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Julian Spagnuolo

Doctor of Philosophy, (Biochemistry)
Study Completed: 2015
College of Sciences


Thesis Title
Extracytoplasmic Stress Responses Induced by a Model Secretin

Read article at Massey Research Online: MRO icon

Giant channels, known as secretins, are essential for the virulence of enteric pathogenic bacteria.  However, these channels impose stress upon the bacterium.  Consequently, like many other organisms, they have evolved responses to mitigrate the harmful effects of stress.  Such responses are essential for the survival of bacterial pathogens within the host.  Mr Spagnuolo carried out, by way of RNA-sequencing, a detailed transcriptomic analysis of the responses required by Escherichia coli to survive stress imposed by a model secretin channel, identifying three additional essential stress responses required to survive this stress.  Physiological relevence of genetic data was reinforced by the inability of single gene knock-out mutants to survive secretin stress in a laboratory model.  His research critically increases the number of potential drug-targets for antibacterial chemotherapy.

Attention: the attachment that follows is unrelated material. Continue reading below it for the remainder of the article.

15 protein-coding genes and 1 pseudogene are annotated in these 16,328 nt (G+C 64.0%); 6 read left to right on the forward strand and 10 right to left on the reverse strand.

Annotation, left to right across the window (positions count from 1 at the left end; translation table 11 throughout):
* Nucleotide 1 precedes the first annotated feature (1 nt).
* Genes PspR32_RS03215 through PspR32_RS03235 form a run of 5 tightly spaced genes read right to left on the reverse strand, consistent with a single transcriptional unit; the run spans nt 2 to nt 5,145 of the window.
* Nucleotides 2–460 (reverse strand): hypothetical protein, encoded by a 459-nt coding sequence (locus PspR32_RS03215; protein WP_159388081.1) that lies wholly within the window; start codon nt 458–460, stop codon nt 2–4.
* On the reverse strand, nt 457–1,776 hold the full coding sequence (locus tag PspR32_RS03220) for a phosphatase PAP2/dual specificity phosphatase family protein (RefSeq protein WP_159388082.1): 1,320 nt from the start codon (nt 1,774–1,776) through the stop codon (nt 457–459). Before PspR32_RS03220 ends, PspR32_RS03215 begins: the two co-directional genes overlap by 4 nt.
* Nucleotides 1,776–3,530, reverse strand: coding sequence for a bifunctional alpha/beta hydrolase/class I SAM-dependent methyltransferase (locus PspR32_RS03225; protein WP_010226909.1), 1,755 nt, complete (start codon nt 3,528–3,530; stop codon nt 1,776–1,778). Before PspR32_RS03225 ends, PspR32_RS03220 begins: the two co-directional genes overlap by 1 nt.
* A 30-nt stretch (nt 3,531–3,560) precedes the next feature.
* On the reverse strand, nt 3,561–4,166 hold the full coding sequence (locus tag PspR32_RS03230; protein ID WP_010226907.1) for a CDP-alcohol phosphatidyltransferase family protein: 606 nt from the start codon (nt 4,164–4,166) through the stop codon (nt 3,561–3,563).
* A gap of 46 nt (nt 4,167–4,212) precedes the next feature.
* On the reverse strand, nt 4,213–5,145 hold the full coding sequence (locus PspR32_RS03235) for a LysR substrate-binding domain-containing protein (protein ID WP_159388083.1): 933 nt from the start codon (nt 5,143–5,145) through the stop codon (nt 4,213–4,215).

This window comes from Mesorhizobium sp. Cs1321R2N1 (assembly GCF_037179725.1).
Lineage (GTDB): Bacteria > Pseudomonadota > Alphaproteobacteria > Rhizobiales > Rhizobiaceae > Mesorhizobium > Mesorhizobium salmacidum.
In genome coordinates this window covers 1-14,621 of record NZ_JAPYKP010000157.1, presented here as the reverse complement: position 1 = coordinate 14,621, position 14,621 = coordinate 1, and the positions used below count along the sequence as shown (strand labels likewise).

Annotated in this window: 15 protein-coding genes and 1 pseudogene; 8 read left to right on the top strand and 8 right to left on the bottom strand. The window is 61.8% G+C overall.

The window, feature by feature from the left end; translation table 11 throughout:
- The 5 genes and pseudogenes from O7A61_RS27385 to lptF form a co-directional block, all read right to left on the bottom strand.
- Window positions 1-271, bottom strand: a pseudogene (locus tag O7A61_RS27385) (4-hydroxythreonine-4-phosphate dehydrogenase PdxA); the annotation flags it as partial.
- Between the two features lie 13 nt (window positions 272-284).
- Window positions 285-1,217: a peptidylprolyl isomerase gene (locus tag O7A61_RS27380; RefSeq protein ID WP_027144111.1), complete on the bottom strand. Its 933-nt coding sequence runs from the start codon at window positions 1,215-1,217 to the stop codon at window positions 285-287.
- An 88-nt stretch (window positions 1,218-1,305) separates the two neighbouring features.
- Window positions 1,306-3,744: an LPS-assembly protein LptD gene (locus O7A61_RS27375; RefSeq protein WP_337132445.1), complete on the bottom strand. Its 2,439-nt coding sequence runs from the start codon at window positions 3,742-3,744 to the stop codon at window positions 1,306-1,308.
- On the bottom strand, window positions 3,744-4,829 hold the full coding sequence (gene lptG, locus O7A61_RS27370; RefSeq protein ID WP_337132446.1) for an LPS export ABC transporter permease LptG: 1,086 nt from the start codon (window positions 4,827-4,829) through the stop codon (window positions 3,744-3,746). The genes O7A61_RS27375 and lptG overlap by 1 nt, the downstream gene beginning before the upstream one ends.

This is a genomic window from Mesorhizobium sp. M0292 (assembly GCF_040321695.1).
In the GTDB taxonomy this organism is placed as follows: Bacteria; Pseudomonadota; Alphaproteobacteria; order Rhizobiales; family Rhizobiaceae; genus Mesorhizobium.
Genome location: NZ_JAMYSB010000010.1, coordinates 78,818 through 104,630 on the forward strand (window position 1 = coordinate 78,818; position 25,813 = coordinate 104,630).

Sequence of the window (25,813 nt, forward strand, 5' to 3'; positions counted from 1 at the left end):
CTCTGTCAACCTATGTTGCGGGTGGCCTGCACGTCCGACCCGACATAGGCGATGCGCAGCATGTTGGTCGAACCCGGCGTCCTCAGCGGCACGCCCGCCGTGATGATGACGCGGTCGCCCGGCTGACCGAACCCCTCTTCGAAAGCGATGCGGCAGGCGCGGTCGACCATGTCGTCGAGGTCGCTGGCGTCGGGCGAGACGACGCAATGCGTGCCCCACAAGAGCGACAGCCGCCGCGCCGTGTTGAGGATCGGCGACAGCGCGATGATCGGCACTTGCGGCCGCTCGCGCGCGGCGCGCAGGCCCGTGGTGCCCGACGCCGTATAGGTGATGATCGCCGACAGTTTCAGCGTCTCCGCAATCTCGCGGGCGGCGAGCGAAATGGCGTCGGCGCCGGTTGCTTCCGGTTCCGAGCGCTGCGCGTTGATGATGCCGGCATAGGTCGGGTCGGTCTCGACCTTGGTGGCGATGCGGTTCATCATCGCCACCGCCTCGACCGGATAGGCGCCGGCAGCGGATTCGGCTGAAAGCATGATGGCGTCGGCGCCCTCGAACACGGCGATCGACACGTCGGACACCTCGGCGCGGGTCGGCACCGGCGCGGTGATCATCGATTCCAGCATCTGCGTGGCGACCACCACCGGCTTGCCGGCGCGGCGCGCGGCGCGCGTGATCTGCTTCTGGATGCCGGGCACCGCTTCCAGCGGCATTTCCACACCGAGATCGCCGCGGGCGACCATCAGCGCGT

Associate Professor Jasna Rakonjac
Professor Murray Cox

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